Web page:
The single family home market was unfortunately fueled by greed and stupidity, a deadly combination. Too many people acted as though it was a huge-profit investment opportunity and it became the equivalent of a Ponzi scheme. New buyers kept paying the profits to the previous buyers, until the bubble burst. Yes some people made money, but look at how many lost everything. There are far better ways to invest than to count on the “One greater fool theory.” This theory says that “Even if I was stupid enough to pay too much, there will surely be one greater fool who will pay even more to but it from me.” That’s just bad business.
If an investor will replace the greed with intelligence he/she can still find excellent ways to build wealth with real estate today. Opportunities abound. Real Estate has always been and always will be the basis of all wealth. It happens every day for those that know what they are doing, and it can happen for you. Good luck.
In a market where you read conflicting news about the real estate investment market almost daily, the first and most important thing to remember is DON’T PANIC. Have the courage to fight the short term battle in order to win over the long haul.
Real estate by its very nature is a long term investment. While there are ways to earn income over a short period of time, the greatest wealth building that utilizes real estate as an investment takes time. The compounding of values adds up to a staggering amount if you’ll have the patience to wait a few years. Buying and selling based on short market movements is akin to investors who watch the ticker tape and sell as soon as a stock price looses a little ground. Odd lot buyers (small time investors who buy less than 100 shares of a stock at a time) are notorious for making bad purchase and sales decisions. They seem to watch a stock grow in value until they are finally convinced it will keep going up forever; then they buy. Unfortunately for them, this occurs typically at or near the top of the bell curve and soon the stock starts to slide. When that happens, they panic and sell. They seem to forget that all stocks go up and down in value during differing periods of time, but over the long haul the good ones always go up. Interestingly, there are successful stock speculators who do nothing more that watch the odd lot numbers and then do exactly the opposite. Just think what you could have achieved if you had watched all the small time “get-rich-quick” buyers and then done exactly the opposite. Wow … you would have made a bundle. Therein is the difference between the unprofessional and amature speculator, and the seasoned professional. I did not lose one red cent in the great market downturn! I’m sorry if you did.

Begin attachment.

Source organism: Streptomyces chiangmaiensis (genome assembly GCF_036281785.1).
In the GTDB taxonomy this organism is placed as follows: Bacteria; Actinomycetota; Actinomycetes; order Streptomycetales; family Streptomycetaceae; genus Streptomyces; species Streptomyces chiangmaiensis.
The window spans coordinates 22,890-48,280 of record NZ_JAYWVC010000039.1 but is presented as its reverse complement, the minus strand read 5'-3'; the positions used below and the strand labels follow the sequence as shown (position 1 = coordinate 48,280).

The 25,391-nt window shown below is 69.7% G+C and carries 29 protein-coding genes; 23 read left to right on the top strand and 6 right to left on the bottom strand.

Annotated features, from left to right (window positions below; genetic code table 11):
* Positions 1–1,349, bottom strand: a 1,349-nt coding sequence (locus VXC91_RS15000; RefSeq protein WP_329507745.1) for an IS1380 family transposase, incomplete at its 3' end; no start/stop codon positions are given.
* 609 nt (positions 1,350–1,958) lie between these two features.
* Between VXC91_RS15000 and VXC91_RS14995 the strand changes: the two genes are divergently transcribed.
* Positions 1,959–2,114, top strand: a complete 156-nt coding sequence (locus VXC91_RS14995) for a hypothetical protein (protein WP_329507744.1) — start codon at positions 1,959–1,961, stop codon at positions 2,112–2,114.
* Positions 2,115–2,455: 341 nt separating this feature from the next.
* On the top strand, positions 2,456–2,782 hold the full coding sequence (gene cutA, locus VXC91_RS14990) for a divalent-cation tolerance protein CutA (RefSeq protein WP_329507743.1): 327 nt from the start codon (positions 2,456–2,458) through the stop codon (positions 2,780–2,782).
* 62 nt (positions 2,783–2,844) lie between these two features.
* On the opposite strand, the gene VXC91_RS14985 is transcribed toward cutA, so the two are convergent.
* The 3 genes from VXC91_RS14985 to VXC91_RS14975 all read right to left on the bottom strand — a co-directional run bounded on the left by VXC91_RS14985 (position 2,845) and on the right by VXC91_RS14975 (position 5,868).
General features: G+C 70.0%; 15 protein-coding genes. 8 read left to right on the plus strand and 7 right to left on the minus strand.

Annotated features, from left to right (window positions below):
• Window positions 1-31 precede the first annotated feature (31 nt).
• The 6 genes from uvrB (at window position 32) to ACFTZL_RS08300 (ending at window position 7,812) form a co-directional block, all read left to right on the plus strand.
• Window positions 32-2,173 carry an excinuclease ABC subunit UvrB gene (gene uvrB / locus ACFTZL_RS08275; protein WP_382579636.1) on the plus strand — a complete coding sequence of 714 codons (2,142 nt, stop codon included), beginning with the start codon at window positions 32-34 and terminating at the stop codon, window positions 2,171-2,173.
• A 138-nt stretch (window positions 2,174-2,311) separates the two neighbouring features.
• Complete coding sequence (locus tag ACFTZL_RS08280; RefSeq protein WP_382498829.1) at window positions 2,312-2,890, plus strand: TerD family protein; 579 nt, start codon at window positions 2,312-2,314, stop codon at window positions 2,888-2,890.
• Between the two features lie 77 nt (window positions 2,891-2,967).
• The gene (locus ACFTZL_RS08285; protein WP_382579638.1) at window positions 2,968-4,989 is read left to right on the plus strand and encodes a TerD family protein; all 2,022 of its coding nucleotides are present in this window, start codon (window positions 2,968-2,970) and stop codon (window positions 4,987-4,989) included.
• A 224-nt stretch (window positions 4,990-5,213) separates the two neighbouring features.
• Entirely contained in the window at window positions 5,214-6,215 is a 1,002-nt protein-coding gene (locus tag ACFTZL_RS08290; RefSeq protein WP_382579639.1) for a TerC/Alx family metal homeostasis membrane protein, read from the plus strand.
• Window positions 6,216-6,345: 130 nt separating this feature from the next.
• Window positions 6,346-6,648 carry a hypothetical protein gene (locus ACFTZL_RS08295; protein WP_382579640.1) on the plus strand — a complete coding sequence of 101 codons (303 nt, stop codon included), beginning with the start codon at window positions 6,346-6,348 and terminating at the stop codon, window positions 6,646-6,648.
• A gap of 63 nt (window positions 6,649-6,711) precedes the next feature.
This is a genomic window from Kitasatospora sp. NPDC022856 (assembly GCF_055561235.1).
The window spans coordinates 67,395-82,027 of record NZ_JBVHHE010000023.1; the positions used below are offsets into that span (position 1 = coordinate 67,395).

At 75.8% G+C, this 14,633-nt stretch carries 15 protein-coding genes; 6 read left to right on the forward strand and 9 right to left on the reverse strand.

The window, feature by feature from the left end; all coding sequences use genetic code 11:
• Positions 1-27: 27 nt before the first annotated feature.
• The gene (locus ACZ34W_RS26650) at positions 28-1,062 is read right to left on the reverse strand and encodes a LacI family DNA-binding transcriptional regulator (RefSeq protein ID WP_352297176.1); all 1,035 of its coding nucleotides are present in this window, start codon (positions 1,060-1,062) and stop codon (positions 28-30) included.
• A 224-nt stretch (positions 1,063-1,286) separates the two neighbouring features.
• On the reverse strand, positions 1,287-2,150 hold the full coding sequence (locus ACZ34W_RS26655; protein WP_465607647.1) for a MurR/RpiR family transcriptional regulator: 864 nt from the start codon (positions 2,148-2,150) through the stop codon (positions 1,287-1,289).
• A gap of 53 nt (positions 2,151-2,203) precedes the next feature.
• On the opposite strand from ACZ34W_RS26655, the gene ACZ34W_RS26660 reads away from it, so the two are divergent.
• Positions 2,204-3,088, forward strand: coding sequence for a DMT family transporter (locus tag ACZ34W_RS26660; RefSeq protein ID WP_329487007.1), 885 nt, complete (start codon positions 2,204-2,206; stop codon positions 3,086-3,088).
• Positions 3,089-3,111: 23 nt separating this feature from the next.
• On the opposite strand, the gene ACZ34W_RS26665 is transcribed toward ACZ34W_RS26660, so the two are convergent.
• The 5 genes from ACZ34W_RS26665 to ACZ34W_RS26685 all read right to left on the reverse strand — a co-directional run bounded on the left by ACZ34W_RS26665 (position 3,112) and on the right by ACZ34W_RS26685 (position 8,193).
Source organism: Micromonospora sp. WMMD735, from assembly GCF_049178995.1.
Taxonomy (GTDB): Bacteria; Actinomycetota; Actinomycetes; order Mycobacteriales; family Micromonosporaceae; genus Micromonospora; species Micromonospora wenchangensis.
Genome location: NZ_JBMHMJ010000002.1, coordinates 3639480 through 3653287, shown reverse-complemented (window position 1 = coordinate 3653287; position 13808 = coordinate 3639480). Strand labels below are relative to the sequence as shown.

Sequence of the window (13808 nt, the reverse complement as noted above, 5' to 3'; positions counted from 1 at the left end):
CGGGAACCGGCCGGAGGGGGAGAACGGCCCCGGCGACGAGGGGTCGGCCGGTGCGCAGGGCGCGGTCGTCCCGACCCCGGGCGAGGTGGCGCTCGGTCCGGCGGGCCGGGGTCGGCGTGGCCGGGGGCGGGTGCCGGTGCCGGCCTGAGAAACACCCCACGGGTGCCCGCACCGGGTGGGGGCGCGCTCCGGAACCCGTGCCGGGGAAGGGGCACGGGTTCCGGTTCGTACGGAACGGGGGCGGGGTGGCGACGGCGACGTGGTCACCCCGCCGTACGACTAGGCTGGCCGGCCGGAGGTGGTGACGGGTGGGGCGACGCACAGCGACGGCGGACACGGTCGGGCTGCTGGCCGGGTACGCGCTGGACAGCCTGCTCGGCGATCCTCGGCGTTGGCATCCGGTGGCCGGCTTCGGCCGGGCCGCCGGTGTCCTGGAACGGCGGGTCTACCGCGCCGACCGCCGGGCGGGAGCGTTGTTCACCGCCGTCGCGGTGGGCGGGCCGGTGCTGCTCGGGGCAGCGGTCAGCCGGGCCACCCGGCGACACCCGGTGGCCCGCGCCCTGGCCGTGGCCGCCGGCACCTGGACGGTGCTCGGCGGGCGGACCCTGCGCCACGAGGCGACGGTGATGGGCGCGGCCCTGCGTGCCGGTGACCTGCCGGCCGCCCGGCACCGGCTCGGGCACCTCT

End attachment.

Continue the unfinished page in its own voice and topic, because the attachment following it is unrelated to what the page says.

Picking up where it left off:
Like it or not, to maximize your return in real estate, you will need to weather some storms. This is yet another good reason for buying right in the first place. If you are stretched so tight that you cannot make it through the lean times and are forced to sell, you may never see the fat times full of profit.
The trick, if there is a trick, is to do your homework before you buy. It is far better than being taught a lesson by the marketplace. When you buy, expect some good and some bad, because you’ll have both. Be patient and give the market time to rebound from any corrections and you will benefit greatly. Real estate is the basis for all wealth. Get your share and then let it do its thing over a long enough period that it will meet your goals. Wealth building is most successful with an intelligent mind, a patient attitude and a pocket book deep enough to smooth out the rough spots on the road to success. Good luck in your career, and remember, no matter what happens, don’t panic.